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Robin Young and Jeremy Hobson

Here & Now is public radio's daily news magazine, bringing you the news that breaks after Morning Edition and before All Things Considered. Airing weekdays from 12 p.m. to 3 p.m., (and from 12 p.m. to 1 p.m. on Fridays), the program combines the best in news journalism with intelligent, broad-ranging conversation to form a fast-paced program that updates the news from the morning and adds important conversations on public policy and foreign affairs, science and technology, and the arts: film, theater, music, food and more.

Emmy and Peabody award winning Robin Young brings more than 25 years of broadcast experience to her role as host of Here & Now. Co-host Jeremy Hobson worked at Marketplace for six years and was also a producer for NPR's All Things Considered and Wait Wait... Don't Tell Me! in addition to experience as a reporter for several NPR member stations.

The latest news headlines:

Music From The Show
From Battles to The Sea And Cake.
Social Media Buzz: Killing Of Cecil The Lion Provokes Outrage Online
Here & Now's Robin Young looks at how social media users targeted the dentist who killed Cecil with Slate editor-in-chief Julia Turner.
Puerto Rico Nears Default As Deadline Looms
The expected default comes after the governor in June told investors that the island's $72 billion in debt was unpayable.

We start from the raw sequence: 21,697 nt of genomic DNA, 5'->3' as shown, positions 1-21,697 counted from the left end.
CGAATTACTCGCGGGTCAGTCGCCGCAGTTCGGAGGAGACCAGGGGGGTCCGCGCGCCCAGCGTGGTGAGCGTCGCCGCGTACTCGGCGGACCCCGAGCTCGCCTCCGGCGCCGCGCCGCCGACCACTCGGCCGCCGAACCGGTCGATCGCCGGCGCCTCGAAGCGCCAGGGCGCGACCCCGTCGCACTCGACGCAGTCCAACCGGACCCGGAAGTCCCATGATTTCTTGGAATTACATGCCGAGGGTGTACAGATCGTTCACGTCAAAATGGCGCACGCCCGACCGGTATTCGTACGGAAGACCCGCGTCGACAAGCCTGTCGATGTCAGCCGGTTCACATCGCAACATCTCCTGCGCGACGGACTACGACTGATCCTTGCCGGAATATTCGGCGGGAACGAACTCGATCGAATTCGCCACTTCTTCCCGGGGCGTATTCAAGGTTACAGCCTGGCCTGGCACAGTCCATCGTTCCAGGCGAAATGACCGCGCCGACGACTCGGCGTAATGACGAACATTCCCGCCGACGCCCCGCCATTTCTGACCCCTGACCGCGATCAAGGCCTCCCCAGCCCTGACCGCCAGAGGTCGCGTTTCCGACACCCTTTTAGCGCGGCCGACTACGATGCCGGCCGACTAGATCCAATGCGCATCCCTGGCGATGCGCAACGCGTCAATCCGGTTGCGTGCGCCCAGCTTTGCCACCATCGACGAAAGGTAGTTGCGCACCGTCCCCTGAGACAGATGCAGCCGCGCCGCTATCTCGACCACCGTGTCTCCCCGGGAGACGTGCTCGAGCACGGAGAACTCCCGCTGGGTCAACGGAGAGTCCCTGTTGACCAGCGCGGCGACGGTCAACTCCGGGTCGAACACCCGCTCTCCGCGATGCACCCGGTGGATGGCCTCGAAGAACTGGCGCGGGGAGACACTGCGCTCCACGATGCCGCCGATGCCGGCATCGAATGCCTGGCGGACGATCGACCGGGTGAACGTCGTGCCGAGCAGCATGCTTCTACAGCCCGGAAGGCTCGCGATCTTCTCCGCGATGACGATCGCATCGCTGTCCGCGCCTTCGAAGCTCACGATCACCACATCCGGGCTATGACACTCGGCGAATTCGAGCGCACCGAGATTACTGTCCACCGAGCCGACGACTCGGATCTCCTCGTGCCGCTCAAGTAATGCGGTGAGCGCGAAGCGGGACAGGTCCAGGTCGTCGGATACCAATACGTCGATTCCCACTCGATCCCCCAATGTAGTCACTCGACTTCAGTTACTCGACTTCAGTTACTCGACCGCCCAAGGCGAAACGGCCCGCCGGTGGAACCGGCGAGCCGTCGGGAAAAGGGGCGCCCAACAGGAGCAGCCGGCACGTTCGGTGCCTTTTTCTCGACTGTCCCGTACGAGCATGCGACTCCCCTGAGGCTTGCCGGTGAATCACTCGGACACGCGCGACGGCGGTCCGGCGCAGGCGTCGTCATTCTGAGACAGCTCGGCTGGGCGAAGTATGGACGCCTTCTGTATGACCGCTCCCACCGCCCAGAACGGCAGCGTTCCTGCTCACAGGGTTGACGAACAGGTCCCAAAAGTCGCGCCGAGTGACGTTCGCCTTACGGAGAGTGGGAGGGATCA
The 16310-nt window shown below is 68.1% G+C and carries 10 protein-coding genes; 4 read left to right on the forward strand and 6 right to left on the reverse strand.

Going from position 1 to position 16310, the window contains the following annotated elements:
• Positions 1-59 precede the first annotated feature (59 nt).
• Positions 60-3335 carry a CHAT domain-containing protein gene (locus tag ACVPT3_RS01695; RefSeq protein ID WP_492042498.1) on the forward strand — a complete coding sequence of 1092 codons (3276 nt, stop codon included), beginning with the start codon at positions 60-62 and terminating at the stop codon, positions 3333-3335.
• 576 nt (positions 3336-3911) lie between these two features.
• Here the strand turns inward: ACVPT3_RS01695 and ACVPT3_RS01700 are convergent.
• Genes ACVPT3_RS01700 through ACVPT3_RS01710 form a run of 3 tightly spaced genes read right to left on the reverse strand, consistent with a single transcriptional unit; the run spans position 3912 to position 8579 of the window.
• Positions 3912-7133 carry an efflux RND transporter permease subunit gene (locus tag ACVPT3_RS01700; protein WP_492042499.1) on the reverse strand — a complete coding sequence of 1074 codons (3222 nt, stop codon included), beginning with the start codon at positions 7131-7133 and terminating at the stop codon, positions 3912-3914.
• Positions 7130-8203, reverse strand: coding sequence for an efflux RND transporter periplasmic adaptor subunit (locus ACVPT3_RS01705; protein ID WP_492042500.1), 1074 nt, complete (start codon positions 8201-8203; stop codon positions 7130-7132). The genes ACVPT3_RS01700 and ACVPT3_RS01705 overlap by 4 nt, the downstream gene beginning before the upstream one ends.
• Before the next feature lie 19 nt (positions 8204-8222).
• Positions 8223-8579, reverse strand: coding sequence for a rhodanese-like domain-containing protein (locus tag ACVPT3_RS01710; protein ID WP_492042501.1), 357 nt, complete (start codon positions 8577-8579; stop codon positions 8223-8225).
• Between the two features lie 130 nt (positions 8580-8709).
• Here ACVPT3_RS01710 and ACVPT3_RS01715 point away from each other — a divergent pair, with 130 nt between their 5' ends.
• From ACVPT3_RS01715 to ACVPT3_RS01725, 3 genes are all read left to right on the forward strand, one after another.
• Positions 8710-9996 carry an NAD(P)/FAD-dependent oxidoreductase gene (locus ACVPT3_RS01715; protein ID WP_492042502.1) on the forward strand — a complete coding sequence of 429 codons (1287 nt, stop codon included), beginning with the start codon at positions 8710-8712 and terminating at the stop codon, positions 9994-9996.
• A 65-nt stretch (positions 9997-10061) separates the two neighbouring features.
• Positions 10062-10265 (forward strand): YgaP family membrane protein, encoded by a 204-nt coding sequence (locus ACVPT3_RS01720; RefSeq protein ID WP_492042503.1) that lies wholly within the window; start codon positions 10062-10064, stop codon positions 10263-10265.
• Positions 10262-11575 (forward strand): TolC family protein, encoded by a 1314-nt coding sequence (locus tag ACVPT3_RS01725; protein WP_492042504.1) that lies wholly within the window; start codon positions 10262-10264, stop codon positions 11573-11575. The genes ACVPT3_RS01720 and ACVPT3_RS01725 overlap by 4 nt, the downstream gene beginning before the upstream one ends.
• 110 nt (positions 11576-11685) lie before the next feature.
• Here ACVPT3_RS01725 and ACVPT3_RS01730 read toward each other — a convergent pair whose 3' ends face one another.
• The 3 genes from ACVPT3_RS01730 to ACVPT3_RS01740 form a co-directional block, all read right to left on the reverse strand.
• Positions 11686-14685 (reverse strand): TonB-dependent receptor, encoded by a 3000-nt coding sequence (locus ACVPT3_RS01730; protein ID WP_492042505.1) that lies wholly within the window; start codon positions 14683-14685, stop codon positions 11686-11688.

GOP 2016 Hopefuls Race To Qualify For First Debate
Donald Trump stayed out in front of a crowded Republican field, while former Virginia Governor Jim Gilmore announced his candidacy.
Despite Diplomacy Advances, Athletes Continue To Flee Cuba
In July, 18 Cuban athletes left their teams for the U.S. during international competition.
What Is It About Cecil That Makes People Care?
The lion's death wasn't the only shocking poaching incident this week, as five elephants were slaughtered in Kenya.
Jonathan Pollard, Spy For Israel, Granted Parole After 30 Years
Pollard's case has been a divisive one: supporters say his sentence was overly harsh, while critics say he should never be released.
New Film Based On Travels With David Foster Wallace Opens
The film, called "The End Of The Tour," is based on David Lipsky's five-day road trip with the late author in 1996.
How Google Glass Recently Became An E.R. Gadget
While the product flopped with consumers, trauma surgeons are using Google Glass while treating critically injured patients.
HIV/AIDS Is A Growing Problem In The South
Atlanta's metro area has one of the highest rates in the country for new diagnoses of HIV and AIDS.
Exploring Unknowns: Mysteries Throughout History That Still Baffle
As hope remains for clues as to what happened to MH370, we take a look at other mysterious disappearances throughout history.
The Rare Blue Moon Isn’t Blue
A blue moon is a rare event, but not because of its color. Star-gazers may be able to see one Friday night.
Experimental Ebola Vaccine Shows Promise To Stop Virus
The experimental vaccine was tested in Guinea. World Health Organization officials are hopeful it works to stop the deadly virus.